A Robin Hobb Rereading Series: Entry 135: Ship of Magic, Chapter 34

Read the previous entry in the series here.
Read the next entry in the series here.

The next chapter, Restorations,” begins aboard the liveship Ophelia, with Grag Tenira rousing Althea, still in disguise as Athel, with a summons from the captain, his father. She fears she has been uncovered, but she reports as ordered. The captain confronts her about her true identity, and, after she admits to her ruse, he orders her put ashore–so that he and his crew can take her aboard formally and properly, under her own name. She will also have the opportunity to act as the ship’s mate, as Grag will feign illness to allow it to her.

The Drunken Sailor
What to do with him? What to do…
The Drunken Sailor by BeSea on Pxleyes, used for commentary

As the principals involved agree and make arrangements, the senior Tenira notes the increasing political tensions in Bingtown. Grag sees her off, and they make arrangements to meet the next day, both recalling earlier, happy encounters previously.

Elsewhere, aboard the Springeve, Brashen has an encounter with one of the sailors under his command. The sailor, one Tarlock, voices recognizing Brashen from earlier voyages. Brashen reviews his situation and present condition, including some unsavory dealings with pirates in trade, and attempts to steer conversation away from his own past. Succeeding, he leaves the passed-out Tarlock behind and returns to the Springeve with cindin in his lip and a spring in his step, happy to have evaded identification.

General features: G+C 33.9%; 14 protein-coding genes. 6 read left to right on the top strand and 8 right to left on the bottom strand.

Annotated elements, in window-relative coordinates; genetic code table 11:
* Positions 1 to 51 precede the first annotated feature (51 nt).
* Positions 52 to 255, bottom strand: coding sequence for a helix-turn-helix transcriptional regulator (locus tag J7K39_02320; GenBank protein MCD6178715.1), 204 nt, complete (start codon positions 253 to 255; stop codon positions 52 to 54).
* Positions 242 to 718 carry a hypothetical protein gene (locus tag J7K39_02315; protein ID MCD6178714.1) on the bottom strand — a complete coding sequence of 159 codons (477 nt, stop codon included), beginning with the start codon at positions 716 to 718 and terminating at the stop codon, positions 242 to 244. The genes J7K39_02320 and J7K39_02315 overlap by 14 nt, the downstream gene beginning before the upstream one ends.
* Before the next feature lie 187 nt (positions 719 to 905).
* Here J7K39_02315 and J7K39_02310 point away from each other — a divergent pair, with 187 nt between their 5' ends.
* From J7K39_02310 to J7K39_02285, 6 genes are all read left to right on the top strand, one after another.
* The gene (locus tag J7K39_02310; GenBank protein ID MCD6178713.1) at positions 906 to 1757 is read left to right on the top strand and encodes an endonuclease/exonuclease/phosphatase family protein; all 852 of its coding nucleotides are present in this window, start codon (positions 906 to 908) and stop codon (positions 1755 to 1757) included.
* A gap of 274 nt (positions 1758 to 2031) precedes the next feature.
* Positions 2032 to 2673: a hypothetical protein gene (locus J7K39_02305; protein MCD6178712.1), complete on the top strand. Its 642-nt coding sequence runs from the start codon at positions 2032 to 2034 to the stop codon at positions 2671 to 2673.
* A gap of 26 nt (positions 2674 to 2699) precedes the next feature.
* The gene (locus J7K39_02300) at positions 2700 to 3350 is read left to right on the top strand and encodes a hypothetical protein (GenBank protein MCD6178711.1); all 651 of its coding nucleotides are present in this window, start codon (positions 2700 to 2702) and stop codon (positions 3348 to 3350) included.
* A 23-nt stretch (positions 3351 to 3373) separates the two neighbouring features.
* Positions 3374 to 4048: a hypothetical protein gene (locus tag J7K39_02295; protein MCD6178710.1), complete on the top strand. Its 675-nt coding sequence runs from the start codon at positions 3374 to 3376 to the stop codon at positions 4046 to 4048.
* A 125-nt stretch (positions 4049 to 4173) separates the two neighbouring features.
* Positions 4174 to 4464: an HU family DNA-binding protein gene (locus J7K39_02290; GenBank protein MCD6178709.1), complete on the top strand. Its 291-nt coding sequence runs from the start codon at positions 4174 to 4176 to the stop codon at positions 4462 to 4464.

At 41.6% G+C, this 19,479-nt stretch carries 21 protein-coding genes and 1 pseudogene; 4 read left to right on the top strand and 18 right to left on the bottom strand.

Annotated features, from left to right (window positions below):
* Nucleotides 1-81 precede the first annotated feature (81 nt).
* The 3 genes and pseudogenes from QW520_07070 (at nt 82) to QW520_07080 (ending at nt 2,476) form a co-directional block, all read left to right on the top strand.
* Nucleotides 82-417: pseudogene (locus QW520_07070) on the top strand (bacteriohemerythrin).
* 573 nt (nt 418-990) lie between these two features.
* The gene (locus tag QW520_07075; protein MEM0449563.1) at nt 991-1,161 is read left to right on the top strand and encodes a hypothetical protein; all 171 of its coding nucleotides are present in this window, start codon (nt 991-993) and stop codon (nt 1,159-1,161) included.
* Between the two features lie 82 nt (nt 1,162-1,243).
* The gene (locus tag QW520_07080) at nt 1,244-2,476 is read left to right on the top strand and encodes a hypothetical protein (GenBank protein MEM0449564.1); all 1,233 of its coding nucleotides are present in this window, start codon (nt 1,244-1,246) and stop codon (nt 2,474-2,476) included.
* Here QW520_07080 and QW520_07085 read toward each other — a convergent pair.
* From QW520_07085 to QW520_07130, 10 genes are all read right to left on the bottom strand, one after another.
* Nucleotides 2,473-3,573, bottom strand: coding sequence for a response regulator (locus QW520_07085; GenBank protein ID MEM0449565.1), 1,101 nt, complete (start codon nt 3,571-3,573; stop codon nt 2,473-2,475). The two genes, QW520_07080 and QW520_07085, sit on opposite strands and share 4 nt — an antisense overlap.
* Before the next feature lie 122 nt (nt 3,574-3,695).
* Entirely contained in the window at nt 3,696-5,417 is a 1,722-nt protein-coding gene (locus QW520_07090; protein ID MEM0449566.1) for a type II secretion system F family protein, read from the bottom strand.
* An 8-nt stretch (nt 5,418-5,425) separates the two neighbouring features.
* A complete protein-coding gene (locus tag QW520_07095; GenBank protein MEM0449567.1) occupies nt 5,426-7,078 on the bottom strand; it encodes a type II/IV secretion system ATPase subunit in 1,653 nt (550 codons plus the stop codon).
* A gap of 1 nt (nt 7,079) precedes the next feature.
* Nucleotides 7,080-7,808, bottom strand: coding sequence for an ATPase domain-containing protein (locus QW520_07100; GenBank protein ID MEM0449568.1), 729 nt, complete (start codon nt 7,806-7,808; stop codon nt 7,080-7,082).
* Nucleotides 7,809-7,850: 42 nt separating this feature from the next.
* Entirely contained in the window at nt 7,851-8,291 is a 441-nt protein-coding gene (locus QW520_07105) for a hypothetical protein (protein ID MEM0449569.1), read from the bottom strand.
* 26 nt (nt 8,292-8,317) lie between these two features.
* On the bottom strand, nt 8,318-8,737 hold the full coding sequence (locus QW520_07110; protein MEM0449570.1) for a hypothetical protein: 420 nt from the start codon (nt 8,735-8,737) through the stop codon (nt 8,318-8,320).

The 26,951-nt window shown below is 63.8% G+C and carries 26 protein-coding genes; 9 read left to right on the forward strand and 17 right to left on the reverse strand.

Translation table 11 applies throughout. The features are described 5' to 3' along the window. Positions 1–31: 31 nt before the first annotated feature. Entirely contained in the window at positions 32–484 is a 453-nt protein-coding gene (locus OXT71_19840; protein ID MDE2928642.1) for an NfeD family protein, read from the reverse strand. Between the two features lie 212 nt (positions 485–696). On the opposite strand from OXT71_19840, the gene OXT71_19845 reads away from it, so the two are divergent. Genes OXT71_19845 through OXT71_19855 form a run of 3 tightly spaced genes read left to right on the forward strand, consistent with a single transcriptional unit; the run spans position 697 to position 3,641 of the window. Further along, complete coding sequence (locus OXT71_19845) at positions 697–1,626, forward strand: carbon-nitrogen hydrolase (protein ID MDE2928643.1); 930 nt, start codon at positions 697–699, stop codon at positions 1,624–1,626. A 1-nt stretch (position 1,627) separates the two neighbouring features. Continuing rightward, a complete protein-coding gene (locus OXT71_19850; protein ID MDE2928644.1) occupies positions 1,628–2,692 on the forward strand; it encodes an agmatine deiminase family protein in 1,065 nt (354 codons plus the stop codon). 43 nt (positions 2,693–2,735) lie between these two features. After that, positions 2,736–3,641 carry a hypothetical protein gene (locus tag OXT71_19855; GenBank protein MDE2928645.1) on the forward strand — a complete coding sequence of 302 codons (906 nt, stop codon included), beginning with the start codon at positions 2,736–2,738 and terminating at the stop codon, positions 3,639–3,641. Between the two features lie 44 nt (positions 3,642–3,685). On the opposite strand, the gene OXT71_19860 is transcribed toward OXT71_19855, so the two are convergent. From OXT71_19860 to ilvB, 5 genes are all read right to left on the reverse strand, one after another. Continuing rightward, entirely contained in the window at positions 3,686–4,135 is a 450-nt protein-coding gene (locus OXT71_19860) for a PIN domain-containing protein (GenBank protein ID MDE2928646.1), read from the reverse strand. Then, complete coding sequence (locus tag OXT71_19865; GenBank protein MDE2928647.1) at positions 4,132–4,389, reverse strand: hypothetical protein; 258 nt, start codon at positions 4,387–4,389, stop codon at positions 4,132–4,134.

I note with some satisfaction another bit of support for my notion that the milieu of the Elderlings novels is more North America than medieval/ist Europe. In the present chapter, Brashen and Tarlock drink together for a time, with Brashen calling for rum in his attempt to get Tarlock drunk enough to pass out. While that liquor has origins in southern Asia–there are early attestations in India and Persia–it is indelibly associated with the Caribbean and with the Americas through the horrors of the slave trade (with which topic the present novel also grapples), as well as with the pirates that continue to feature in the text and which, themselves, are a traditionally New World phenomenon.

I note also the ease with which the Teniras handle the revelation of Althea’s ruse. Perhaps it is because they are Traders with a liveship of their own, to whom (which?) they listen, that they are able to adjust so readily to the deception, annoyed only at being taken in instead of at the presence of a woman working aboard ship. Whatever the reason, in or out of the milieu, they do mark a pointed contrast to how others have viewed things, perhaps indicating that there is something of value in Bingtown society, after all.

Care to help me start this month off right?


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